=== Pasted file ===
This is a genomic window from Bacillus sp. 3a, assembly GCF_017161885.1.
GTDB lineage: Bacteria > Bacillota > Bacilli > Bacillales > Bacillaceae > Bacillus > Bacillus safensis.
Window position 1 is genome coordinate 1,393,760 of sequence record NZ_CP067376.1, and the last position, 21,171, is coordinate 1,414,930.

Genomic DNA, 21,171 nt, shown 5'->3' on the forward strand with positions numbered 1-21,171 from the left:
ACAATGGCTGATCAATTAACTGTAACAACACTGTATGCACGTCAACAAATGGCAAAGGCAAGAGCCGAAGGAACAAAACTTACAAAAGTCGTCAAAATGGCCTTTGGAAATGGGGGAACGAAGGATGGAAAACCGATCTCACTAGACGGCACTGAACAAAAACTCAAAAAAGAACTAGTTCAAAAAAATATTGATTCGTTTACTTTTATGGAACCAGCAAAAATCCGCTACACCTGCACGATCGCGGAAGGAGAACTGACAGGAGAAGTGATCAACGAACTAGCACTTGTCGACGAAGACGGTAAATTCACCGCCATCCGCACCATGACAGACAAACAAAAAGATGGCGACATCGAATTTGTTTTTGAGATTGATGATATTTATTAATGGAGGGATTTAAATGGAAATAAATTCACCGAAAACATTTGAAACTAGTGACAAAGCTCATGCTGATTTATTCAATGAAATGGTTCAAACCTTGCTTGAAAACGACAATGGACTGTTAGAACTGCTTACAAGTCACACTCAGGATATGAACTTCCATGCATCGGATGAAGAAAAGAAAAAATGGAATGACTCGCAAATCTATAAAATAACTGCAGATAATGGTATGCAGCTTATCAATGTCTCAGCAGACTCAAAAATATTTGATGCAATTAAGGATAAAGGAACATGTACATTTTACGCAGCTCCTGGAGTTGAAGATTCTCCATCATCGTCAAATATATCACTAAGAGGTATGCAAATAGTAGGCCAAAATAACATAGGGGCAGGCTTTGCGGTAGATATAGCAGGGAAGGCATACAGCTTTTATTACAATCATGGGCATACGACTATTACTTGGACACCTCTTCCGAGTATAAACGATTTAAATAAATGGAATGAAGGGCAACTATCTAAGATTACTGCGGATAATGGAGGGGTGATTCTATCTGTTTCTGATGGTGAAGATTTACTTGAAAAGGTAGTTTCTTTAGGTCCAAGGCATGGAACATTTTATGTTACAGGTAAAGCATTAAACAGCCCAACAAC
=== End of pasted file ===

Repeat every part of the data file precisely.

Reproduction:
This is a genomic window from Bacillus sp. 3a, assembly GCF_017161885.1.
GTDB lineage: Bacteria > Bacillota > Bacilli > Bacillales > Bacillaceae > Bacillus > Bacillus safensis.
Window position 1 is genome coordinate 1,393,760 of sequence record NZ_CP067376.1, and the last position, 21,171, is coordinate 1,414,930.

Genomic DNA, 21,171 nt, shown 5'->3' on the forward strand with positions numbered 1-21,171 from the left:
ACAATGGCTGATCAATTAACTGTAACAACACTGTATGCACGTCAACAAATGGCAAAGGCAAGAGCCGAAGGAACAAAACTTACAAAAGTCGTCAAAATGGCCTTTGGAAATGGGGGAACGAAGGATGGAAAACCGATCTCACTAGACGGCACTGAACAAAAACTCAAAAAAGAACTAGTTCAAAAAAATATTGATTCGTTTACTTTTATGGAACCAGCAAAAATCCGCTACACCTGCACGATCGCGGAAGGAGAACTGACAGGAGAAGTGATCAACGAACTAGCACTTGTCGACGAAGACGGTAAATTCACCGCCATCCGCACCATGACAGACAAACAAAAAGATGGCGACATCGAATTTGTTTTTGAGATTGATGATATTTATTAATGGAGGGATTTAAATGGAAATAAATTCACCGAAAACATTTGAAACTAGTGACAAAGCTCATGCTGATTTATTCAATGAAATGGTTCAAACCTTGCTTGAAAACGACAATGGACTGTTAGAACTGCTTACAAGTCACACTCAGGATATGAACTTCCATGCATCGGATGAAGAAAAGAAAAAATGGAATGACTCGCAAATCTATAAAATAACTGCAGATAATGGTATGCAGCTTATCAATGTCTCAGCAGACTCAAAAATATTTGATGCAATTAAGGATAAAGGAACATGTACATTTTACGCAGCTCCTGGAGTTGAAGATTCTCCATCATCGTCAAATATATCACTAAGAGGTATGCAAATAGTAGGCCAAAATAACATAGGGGCAGGCTTTGCGGTAGATATAGCAGGGAAGGCATACAGCTTTTATTACAATCATGGGCATACGACTATTACTTGGACACCTCTTCCGAGTATAAACGATTTAAATAAATGGAATGAAGGGCAACTATCTAAGATTACTGCGGATAATGGAGGGGTGATTCTATCTGTTTCTGATGGTGAAGATTTACTTGAAAAGGTAGTTTCTTTAGGTCCAAGGCATGGAACATTTTATGTTACAGGTAAAGCATTAAACAGCCCAACAAC